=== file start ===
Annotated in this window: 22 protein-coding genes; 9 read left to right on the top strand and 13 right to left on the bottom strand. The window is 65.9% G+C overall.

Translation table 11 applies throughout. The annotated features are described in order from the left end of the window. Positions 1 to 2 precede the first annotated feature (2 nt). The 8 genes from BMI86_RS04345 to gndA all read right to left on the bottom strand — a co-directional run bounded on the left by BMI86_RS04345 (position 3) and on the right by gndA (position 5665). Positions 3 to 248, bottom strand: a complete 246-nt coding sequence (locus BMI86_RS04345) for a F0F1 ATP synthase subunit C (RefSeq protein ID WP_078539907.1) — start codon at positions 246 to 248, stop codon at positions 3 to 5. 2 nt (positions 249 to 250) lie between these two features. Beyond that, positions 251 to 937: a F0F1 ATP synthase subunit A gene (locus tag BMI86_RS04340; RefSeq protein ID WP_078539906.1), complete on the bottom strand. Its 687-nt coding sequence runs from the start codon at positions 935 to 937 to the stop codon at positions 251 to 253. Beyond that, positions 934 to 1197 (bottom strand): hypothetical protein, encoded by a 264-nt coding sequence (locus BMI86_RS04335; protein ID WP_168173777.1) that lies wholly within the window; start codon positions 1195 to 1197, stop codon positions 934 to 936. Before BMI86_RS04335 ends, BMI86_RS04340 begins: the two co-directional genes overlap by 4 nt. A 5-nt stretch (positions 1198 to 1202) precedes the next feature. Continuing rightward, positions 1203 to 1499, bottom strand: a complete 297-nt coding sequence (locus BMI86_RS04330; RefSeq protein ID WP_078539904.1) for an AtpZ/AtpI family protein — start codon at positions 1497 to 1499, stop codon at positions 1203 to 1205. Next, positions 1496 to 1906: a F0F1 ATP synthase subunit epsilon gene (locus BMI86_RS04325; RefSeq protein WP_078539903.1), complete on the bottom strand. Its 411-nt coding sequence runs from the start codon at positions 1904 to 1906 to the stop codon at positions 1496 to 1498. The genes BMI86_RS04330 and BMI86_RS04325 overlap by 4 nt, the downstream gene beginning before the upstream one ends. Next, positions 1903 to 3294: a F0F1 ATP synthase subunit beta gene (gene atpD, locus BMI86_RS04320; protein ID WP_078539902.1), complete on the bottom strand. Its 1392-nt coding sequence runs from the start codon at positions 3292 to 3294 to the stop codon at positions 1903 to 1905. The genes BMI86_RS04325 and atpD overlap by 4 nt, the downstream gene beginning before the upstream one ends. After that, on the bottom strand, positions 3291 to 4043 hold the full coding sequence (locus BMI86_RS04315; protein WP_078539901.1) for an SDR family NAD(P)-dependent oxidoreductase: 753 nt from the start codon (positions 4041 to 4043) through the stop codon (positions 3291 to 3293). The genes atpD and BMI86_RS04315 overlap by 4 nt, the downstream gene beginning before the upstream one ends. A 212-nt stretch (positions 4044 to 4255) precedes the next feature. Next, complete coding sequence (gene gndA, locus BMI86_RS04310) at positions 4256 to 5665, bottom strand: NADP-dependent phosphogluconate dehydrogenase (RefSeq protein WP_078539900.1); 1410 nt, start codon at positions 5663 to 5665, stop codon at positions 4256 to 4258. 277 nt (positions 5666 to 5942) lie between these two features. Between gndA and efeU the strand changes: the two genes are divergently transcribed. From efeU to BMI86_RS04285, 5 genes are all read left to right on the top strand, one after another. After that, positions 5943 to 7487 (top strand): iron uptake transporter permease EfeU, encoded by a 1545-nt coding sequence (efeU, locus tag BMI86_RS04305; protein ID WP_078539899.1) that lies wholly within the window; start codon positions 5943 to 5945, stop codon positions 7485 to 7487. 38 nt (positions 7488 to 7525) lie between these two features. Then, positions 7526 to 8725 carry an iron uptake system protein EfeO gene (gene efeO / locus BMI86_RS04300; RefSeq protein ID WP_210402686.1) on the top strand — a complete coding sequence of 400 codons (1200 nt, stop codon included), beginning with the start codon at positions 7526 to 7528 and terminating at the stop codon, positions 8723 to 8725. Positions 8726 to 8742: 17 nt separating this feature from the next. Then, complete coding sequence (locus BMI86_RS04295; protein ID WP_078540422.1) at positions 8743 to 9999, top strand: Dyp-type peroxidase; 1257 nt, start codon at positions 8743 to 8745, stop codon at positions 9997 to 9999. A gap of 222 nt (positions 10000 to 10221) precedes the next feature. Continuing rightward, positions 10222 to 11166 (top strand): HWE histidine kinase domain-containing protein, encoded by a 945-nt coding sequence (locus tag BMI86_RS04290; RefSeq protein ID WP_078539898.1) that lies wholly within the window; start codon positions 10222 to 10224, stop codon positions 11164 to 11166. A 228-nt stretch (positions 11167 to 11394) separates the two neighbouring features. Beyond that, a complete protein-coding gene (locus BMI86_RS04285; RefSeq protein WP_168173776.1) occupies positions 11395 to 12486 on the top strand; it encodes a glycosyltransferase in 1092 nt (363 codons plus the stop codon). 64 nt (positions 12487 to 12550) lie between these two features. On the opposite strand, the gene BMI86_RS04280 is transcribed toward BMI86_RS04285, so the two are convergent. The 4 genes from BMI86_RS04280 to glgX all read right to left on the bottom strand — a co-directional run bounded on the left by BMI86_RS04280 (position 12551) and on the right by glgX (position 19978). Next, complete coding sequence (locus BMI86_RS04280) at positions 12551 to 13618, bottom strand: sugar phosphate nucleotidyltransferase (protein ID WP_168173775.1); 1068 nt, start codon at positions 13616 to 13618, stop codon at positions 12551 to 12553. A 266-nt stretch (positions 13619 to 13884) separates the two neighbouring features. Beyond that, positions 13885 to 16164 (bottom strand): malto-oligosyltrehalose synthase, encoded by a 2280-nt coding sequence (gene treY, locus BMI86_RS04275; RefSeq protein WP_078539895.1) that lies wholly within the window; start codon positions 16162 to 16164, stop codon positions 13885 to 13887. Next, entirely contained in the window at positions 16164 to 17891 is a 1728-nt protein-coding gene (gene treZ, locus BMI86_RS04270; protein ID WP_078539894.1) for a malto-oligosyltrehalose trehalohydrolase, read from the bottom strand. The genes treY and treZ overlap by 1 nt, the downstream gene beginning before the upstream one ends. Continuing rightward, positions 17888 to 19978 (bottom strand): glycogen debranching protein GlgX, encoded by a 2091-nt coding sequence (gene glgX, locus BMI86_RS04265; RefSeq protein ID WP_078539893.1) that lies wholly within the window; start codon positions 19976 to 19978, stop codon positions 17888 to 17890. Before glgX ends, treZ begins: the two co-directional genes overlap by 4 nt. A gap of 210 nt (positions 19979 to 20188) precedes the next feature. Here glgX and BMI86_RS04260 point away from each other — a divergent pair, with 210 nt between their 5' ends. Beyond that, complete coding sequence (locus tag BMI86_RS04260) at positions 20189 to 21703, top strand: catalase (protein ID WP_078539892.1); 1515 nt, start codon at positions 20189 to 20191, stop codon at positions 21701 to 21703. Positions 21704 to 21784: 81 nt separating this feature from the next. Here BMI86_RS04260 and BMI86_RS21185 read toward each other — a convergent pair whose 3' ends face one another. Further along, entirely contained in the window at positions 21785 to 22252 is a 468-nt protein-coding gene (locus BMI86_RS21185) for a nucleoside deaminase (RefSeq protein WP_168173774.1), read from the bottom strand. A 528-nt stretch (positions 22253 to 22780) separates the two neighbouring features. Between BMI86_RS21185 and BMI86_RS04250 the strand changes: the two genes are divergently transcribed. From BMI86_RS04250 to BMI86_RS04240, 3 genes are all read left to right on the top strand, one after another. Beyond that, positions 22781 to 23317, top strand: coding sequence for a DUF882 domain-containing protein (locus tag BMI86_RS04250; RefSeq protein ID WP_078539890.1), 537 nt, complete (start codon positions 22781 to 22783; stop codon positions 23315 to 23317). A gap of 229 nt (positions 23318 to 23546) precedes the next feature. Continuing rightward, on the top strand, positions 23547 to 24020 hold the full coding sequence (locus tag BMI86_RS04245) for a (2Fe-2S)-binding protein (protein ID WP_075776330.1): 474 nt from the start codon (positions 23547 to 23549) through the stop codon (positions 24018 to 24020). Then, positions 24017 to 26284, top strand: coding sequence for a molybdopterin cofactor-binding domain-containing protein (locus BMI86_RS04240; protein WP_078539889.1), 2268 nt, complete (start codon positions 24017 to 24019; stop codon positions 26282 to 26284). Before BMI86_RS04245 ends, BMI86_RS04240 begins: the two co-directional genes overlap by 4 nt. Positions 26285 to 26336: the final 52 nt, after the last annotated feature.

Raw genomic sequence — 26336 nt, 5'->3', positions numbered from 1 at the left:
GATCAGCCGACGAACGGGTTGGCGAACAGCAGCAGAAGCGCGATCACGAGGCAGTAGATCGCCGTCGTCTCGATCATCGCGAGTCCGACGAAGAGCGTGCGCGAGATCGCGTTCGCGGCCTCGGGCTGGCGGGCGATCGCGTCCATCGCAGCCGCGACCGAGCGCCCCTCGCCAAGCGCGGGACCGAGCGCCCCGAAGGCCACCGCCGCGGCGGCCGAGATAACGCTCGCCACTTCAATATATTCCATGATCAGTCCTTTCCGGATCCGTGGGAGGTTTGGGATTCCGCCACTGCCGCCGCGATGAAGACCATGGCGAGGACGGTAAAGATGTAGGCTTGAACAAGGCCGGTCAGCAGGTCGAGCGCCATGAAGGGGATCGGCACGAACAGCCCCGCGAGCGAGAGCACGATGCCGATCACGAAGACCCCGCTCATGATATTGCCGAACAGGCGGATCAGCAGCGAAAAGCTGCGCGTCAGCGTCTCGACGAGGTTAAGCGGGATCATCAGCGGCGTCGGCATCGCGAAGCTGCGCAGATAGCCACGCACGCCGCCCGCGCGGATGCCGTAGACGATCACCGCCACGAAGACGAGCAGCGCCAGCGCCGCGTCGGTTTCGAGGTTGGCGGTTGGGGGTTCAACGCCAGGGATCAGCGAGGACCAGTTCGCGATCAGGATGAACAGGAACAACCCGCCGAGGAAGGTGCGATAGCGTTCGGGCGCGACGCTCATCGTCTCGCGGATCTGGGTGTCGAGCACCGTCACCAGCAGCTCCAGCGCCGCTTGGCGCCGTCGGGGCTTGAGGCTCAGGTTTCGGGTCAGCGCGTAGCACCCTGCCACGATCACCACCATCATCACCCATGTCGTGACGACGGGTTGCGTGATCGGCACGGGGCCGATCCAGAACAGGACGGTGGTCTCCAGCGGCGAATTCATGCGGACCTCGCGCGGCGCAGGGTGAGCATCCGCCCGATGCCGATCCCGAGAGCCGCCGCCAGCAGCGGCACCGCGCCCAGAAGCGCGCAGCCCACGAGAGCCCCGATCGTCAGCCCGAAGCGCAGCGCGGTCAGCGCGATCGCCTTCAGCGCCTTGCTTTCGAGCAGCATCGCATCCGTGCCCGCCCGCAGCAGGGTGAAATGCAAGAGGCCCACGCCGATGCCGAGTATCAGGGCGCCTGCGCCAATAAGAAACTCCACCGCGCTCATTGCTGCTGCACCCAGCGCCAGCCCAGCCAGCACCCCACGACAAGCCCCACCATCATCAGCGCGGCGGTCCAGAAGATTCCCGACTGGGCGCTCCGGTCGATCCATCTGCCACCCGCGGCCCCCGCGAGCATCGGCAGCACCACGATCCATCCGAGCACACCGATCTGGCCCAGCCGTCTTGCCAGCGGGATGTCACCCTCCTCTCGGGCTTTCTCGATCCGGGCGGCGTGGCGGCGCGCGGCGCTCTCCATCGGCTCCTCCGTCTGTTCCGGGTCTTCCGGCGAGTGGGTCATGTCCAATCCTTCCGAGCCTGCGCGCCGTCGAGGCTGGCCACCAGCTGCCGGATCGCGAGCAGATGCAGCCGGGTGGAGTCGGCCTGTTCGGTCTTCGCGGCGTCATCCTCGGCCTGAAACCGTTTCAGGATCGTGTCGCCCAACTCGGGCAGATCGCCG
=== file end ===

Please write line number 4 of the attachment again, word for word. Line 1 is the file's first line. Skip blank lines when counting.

GATCAGCCGACGAACGGGTTGGCGAACAGCAGCAGAAGCGCGATCACGAGGCAGTAGATCGCCGTCGTCTCGATCATCGCGAGTCCGACGAAGAGCGTGCGCGAGATCGCGTTCGCGGCCTCGGGCTGGCGGGCGATCGCGTCCATCGCAGCCGCGACCGAGCGCCCCTCGCCAAGCGCGGGACCGAGCGCCCCGAAGGCCACCGCCGCGGCGGCCGAGATAACGCTCGCCACTTCAATATATTCCATGATCAGTCCTTTCCGGATCCGTGGGAGGTTTGGGATTCCGCCACTGCCGCCGCGATGAAGACCATGGCGAGGACGGTAAAGATGTAGGCTTGAACAAGGCCGGTCAGCAGGTCGAGCGCCATGAAGGGGATCGGCACGAACAGCCCCGCGAGCGAGAGCACGATGCCGATCACGAAGACCCCGCTCATGATATTGCCGAACAGGCGGATCAGCAGCGAAAAGCTGCGCGTCAGCGTCTCGACGAGGTTAAGCGGGATCATCAGCGGCGTCGGCATCGCGAAGCTGCGCAGATAGCCACGCACGCCGCCCGCGCGGATGCCGTAGACGATCACCGCCACGAAGACGAGCAGCGCCAGCGCCGCGTCGGTTTCGAGGTTGGCGGTTGGGGGTTCAACGCCAGGGATCAGCGAGGACCAGTTCGCGATCAGGATGAACAGGAACAACCCGCCGAGGAAGGTGCGATAGCGTTCGGGCGCGACGCTCATCGTCTCGCGGATCTGGGTGTCGAGCACCGTCACCAGCAGCTCCAGCGCCGCTTGGCGCCGTCGGGGCTTGAGGCTCAGGTTTCGGGTCAGCGCGTAGCACCCTGCCACGATCACCACCATCATCACCCATGTCGTGACGACGGGTTGCGTGATCGGCACGGGGCCGATCCAGAACAGGACGGTGGTCTCCAGCGGCGAATTCATGCGGACCTCGCGCGGCGCAGGGTGAGCATCCGCCCGATGCCGATCCCGAGAGCCGCCGCCAGCAGCGGCACCGCGCCCAGAAGCGCGCAGCCCACGAGAGCCCCGATCGTCAGCCCGAAGCGCAGCGCGGTCAGCGCGATCGCCTTCAGCGCCTTGCTTTCGAGCAGCATCGCATCCGTGCCCGCCCGCAGCAGGGTGAAATGCAAGAGGCCCACGCCGATGCCGAGTATCAGGGCGCCTGCGCCAATAAGAAACTCCACCGCGCTCATTGCTGCTGCACCCAGCGCCAGCCCAGCCAGCACCCCACGACAAGCCCCACCATCATCAGCGCGGCGGTCCAGAAGATTCCCGACTGGGCGCTCCGGTCGATCCATCTGCCACCCGCGGCCCCCGCGAGCATCGGCAGCACCACGATCCATCCGAGCACACCGATCTGGCCCAGCCGTCTTGCCAGCGGGATGTCACCCTCCTCTCGGGCTTTCTCGATCCGGGCGGCGTGGCGGCGCGCGGCGCTCTCCATCGGCTCCTCCGTCTGTTCCGGGTCTTCCGGCGAGTGGGTCATGTCCAATCCTTCCGAGCCTGCGCGCCGTCGAGGCTGGCCACCAGCTGCCGGATCGCGAGCAGATGCAGCCGGGTGGAGTCGGCCTGTTCGGTCTTCGCGGCGTCATCCTCGGCCTGAAACCGTTTCAGGATCGTGTCGCCCAACTCGGGCAGATCGCCG